Cholesterol monitoring in children!

Cholesterol monitoring in children!

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The cholesterol problem, which is a result of unhealthy living conditions, also hits children. Cholesterol problem can occur in children from a very young age. The most important role in maintaining the balance of cholesterol falls to the family, especially the mother. The mother needs to constantly monitor how her child is fed. Otherwise, it is not very far from the possibility of heart disease in the future. Cardiovascular Specialist, Pediatric Cardiology Specialist Prof.Dr. Sertaç Çiçek answered questions on the subject.

Can children have cholesterol? Does this increase the risk of heart disease?

Children may have cholesterol problems as adults. A number of genetic problems can cause this; If there is a familial predisposition, the child may have excessive cholesterol levels. Almost half of children with high blood cholesterol can show normal levels later in life. However, high cholesterol levels still carry a risk of heart disease.

The higher the person's cholesterol level, the higher the likelihood of heart disease. The leading cause of death in men and women in Turkey is the first in cardiovascular disease. Atherosclerosis may begin at an early age. Nutritional system and familial cholesterol diseases can increase cholesterol values. It can be beneficial to improve nutrition habits, avoid obesity, investigate diabetes and take necessary measures (diet, exercise and medicine) if necessary. High blood cholesterol levels increase the risk of cardiovascular disease.

Which children's cholesterol should be looked at?

Children who meet the following criteria are at risk of developing coronary heart disease in the future:

  • If coronary heart disorders have been observed in parents or family elders aged 55 years or older,
  • If one of the parents has a blood cholesterol level of 240 mg / dL or higher, (about 90% of children with high cholesterol have high cholesterol.)
  • If the family history of lipid metabolism disorders,
  • If the child has medical conditions such as excessive obesity, physical inactivity, smoking, diabetes, high blood pressure, renal disease and low thyroid activity, which may lead to coronary heart disease,
  • If family history is unknown.

What should be done if the child has cholesterol?

  • It is important to remember that treatment is a family business, as 90% of parents with high cholesterol in their children have high levels of their own, and diet and exercise under parental control is very important in reducing cholesterol levels.
  • First of all, don't scare your child. Inform him about high cholesterol in an age-appropriate manner. Consult your doctor for advice. Do not refer to this as a treatment for a disease.
  • Plan family meals and watch what your child eats.
  • Pay particular attention to cholesterol and fat in meals.
  • Plan family activities, including walks, games and sports.
    Have your child's cholesterol levels retested after 3 months of nutritional changes.
  • Talk to your child's doctor about medication use. Drug use is generally considered in children over the age of 8 years and can be used ONLY after trying nutritional changes and exercise.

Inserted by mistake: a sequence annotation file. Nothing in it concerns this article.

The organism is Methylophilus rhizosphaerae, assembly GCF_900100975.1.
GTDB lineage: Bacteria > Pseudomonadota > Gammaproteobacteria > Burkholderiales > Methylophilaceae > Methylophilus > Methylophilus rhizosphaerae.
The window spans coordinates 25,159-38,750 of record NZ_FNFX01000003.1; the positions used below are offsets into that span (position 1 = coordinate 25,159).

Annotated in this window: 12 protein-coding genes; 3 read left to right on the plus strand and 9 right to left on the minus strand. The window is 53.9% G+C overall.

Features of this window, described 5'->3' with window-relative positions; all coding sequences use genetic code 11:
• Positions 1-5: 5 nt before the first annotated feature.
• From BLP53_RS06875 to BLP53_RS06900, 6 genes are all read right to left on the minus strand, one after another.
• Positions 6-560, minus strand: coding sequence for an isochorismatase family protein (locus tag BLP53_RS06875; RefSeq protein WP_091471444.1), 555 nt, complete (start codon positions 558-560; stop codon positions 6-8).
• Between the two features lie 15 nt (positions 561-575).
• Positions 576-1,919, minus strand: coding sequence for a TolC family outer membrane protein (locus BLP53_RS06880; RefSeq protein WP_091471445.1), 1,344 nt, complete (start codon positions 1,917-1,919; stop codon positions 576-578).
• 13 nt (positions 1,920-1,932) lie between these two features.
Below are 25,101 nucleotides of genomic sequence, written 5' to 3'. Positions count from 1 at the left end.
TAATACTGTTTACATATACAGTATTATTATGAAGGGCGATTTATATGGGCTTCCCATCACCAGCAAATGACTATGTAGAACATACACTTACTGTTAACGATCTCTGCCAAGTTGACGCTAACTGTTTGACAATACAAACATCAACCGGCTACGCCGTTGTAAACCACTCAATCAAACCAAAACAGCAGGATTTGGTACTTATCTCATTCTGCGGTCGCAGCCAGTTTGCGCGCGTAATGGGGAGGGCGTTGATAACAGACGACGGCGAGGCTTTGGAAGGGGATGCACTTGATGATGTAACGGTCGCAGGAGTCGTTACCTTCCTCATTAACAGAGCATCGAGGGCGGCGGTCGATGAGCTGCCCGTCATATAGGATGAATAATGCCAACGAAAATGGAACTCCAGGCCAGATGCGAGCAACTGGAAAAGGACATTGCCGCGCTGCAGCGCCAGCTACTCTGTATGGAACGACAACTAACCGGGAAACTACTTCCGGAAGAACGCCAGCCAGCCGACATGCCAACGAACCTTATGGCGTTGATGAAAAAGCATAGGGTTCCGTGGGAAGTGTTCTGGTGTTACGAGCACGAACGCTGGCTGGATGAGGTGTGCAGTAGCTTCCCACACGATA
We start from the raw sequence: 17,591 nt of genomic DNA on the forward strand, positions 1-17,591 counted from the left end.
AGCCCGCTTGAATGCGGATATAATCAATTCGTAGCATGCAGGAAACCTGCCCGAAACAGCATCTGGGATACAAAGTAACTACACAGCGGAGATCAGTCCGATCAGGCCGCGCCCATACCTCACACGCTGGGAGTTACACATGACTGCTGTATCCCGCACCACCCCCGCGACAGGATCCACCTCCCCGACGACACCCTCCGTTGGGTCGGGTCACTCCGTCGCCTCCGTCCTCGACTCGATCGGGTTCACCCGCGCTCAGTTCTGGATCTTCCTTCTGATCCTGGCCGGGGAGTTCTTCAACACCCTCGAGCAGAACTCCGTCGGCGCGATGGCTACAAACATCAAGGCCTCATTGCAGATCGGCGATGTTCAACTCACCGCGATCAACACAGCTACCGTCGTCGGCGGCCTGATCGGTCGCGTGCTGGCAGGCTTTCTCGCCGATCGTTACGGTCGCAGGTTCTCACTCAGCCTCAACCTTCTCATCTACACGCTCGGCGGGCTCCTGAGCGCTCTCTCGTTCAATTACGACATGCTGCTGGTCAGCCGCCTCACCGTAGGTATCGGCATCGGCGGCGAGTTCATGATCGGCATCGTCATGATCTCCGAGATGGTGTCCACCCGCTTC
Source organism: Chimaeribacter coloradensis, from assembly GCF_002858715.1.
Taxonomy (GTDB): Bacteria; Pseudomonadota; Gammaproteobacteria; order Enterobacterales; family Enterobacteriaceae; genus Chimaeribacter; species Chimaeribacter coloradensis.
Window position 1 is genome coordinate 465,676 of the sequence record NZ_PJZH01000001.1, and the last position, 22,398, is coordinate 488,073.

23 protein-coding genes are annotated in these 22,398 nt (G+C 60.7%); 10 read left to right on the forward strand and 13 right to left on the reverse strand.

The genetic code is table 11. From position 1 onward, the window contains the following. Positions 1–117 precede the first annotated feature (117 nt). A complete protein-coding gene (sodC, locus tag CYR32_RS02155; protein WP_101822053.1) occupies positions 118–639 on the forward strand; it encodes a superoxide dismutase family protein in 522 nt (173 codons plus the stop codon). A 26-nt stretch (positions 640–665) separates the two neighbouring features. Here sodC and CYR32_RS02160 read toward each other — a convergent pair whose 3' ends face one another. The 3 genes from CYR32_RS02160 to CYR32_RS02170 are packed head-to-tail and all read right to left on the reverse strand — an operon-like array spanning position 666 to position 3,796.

What should mothers pay attention to to protect their children?

Mothers should first ensure that their children are healthy. For this:

o Read food labels for necessary information. Labels can tell you how many calories a meal is served and the size of a portion. You can also find out how much fat a portion contains on these labels and how much of that fat is saturated (those to be avoided).

o Give meals from the 5 listed areas: fruit, vegetables, cereal and cereal products such as bread, beans and fish. They are low in cholesterol (and will help lower your child's blood cholesterol).

o Try lean meat like skinless chicken breasts. Separate all the fat you see on the meats.

o Prefer low-fat dairy products such as skim milk or low-fat yogurt.

o Avoid cooking oils. Grill or bake. Roast.

o Reduce the intake of light drinks, fruit drinks and low-fat snacks in children of healthy weight. Avoid these products in overweight children. They provide empty calories and zero nutrients.

o Reduce the intake of foods with high cholesterol. Cholesterol is seen in dairy products (prefer lean dairy products such as skimmed milk), crustaceans such as red meat, white meat, fish and shrimp. Features Avoid meats such as liver derived from organs.

o Avoid saturated fats. They are often found in cookies, crackers, baked goods and hard margarines. If you can find it, you can see this information on the labels. If you can't find it, check the content list. If hydrogenated oil (saturated fat) is in the list, avoid using it. Prefer soft margarines.

o Turn your child's snack from cookies and crackers, raw vegetables such as fruits, baby carrots, and plain salted popcorn. The best snacks are apple slices, orange slices, fruit mixed in lean yogurt, lean popcorn and low-fat chips.

o Prepare a healthy lunch for your child to take to school. For school meals, prepare low-fat or lean meat sandwiches made with whole-grain bread. Low-fat cheese can also be added.

o Vending machines giving snacks can be a problem. Help your child choose low-fat meals or keep them completely away from the machines. Avoid using coke machines.

o Keep in mind that they are children and you cannot block their favorite food at birthday parties and school events. Very greasy dishes such as hot dogs, ice cream, fries and pizza can be part of your child's diet when balanced on the same day as other healthy meals and for the rest of the week.

o Use the breakfast as an opportunity to choose fiber dishes such as toast prepared using whole grain bread. Fruits such as apples will contain more fiber than juice, so choose fruit instead of fruit juice.

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